The $94-$234/tCO2 cost is for a pure stream of CO2, i.e., the cost of running your direct air capture system. Do you have a sense of the range of how much extra it would cost to produce the second part of the proposed air-to-fuels product, the synthetic fuel?
When we do the math on what the CO2 as a feedstock costs, what a renewably produced hydrogen feedstock costs and then the cost of converting the two into a liquid fuel, we get a total production figure of around a dollar a litre that can then be blended or refined into final products. That’s obviously more expensive than the bulk production costs of fossil fuels, but it is within striking range of what is economically viable.
How far away are you and other DAC developers from commercialization? What sort of policy support would help you out?
A low carbon fuel standard (LCFS) is the lynchpin of what makes the business case for us. If we’re producing synthetic fuels at a dollar a litre and fossil fuels are closer to 60 cents or so, to make synfuels competitive, they would need a price on carbon of about $200 a tonne.
We don’t see carbon taxes in any jurisdiction yet where they are at that price point. However, an LCFS is specific to fuels and generates credits or deficits for a fuel producer with respect to the carbon intensity of their fuel compared to a ceiling, a maximum carbon intensity that is set out in legislation. Those below the ceiling, such as ethanol, hydrogen or electricity for electric vehicles, receive credits. Those above, such as many types of gasoline and diesel, are in deficit, and so must purchase credits in order to not exceed the ceiling. But the ceiling is lowered each year, constantly ratcheting up the restrictions on carbon intensity.
Currently the credit that has to be purchased in the LCFS regimes in BC and California is getting towards the equivalent of a carbon price of around $200 a tonne. When we sell both the fuel and the credit, we’re competitive. Then the economics really do make sense under those regimes.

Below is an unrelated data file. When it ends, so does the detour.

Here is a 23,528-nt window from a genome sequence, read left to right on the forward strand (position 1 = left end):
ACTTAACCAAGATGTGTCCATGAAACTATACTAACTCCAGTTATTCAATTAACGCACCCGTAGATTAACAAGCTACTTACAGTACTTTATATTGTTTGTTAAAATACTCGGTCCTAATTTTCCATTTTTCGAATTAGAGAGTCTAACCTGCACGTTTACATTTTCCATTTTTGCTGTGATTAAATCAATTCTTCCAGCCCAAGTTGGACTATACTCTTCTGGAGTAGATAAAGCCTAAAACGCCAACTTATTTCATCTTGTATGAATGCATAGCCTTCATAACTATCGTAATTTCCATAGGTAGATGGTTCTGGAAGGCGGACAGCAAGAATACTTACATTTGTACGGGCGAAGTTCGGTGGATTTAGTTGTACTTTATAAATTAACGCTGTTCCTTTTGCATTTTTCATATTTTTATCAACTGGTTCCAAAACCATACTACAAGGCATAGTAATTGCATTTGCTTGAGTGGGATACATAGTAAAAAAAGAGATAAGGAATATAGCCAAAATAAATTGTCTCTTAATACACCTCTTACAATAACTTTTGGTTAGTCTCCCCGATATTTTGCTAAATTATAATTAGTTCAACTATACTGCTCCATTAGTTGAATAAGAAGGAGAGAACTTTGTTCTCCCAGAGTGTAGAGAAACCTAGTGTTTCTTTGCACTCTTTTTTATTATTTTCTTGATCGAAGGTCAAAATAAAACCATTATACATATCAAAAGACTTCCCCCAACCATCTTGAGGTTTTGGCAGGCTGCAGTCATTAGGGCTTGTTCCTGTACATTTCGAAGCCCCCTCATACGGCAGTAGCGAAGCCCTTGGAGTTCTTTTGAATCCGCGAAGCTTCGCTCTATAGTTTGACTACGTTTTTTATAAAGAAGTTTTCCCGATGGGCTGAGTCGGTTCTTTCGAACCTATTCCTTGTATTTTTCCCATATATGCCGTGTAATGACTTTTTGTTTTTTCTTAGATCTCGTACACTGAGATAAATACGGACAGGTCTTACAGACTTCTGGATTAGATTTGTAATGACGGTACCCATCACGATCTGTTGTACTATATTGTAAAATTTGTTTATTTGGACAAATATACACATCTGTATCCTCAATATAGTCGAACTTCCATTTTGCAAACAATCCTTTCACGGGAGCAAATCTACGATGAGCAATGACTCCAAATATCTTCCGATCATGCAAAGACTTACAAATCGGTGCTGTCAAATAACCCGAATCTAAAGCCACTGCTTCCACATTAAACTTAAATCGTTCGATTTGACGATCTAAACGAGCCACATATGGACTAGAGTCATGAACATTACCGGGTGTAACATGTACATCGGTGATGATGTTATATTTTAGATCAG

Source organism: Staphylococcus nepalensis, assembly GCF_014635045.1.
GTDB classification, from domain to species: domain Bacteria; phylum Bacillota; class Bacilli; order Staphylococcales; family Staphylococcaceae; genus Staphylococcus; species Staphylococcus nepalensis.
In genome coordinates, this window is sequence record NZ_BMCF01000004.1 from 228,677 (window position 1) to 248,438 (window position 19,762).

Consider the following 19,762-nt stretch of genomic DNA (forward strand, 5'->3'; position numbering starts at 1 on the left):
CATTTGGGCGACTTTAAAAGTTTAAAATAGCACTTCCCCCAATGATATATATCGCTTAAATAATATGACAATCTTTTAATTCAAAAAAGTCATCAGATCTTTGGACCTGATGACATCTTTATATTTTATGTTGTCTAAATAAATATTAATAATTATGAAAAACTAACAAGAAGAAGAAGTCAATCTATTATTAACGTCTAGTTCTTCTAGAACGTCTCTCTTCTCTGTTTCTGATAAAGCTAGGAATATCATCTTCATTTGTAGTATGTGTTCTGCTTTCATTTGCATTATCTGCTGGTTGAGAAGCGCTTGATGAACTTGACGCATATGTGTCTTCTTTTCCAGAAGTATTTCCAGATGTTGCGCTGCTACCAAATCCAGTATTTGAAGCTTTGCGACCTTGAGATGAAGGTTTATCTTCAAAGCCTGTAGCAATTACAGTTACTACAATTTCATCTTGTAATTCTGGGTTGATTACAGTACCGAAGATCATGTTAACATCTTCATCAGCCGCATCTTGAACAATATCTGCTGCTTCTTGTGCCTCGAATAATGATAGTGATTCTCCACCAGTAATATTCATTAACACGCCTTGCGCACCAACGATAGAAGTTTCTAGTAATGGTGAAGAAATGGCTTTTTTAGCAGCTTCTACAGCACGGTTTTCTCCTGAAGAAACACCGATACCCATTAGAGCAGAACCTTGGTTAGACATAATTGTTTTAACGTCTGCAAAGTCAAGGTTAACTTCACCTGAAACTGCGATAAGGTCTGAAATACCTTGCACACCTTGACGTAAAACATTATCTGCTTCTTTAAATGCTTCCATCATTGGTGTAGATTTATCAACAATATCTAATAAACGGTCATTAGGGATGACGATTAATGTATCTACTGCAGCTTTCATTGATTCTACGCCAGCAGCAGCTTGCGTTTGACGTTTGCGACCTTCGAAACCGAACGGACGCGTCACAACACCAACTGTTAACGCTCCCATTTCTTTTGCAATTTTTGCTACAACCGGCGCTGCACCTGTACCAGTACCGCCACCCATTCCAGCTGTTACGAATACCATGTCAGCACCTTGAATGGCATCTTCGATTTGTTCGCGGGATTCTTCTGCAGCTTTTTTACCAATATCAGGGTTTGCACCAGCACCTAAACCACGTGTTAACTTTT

Our go to market strategy is to licence our technology to plant owners, receiving a revenue royalty for the full life of plant operation. This low capital intensity and high margin model can be rapidly deployed through partnerships worldwide. We are actively seeking our first partners to build full-scale commercial facilities, which can be placed in any country and in multiple climates.
Once upon a time, we thought that biofuels were carbon neutral, but we now know that many first- and second-generation biofuels can be worse than fossil fuels once a full life-cycle analysis (LCA) of the emissions are taken into account due to transport emissions and land-use change. How are you avoiding this life-cycle problem?
The rough LCA we have performed so far is for air capture coupled to sequestration. And we concluded that across the life cycle of that process, we emit 0.1 tonne of CO2 for every tonne we sequester, giving overall net emissions of minus 0.9 tonnes of CO2. We’re actually doing a more robust LCA with some academics who specialize in lifecycle analysis. They’ll probably tweak these numbers a little bit, but we don’t expect any surprises.
Where the challenge with the carbon intensity of biofuels is the land-use change required to produce them. And the land footprint of syn-fuels is about 100 times smaller than biofuels.
Some of the discussion about this technology worries that if we can remove CO2 from the air, then we don’t have to care about GHG emissions mitigation.
We agree wholeheartedly with these concerns. We absolutely do not want to see the world slack off on cutting emissions and improving energy efficiency in the hope that at some point in the future CO2 capture can just fix it all. DAC is just one of many tools that help drive our emissions to net zero as quickly as possible.
But we also only get to succeed as a business, injecting CO2 underground or making carbon neutral fuels, in a world that is effectively putting prices on carbon. And an effective price on carbon will drive these other mitigation actions as well.
The Climate Examiner speaks to BC-based Carbon Engineering about the technology, the business and the policies that could make direct air capture, synfuels and carbon sequestration work.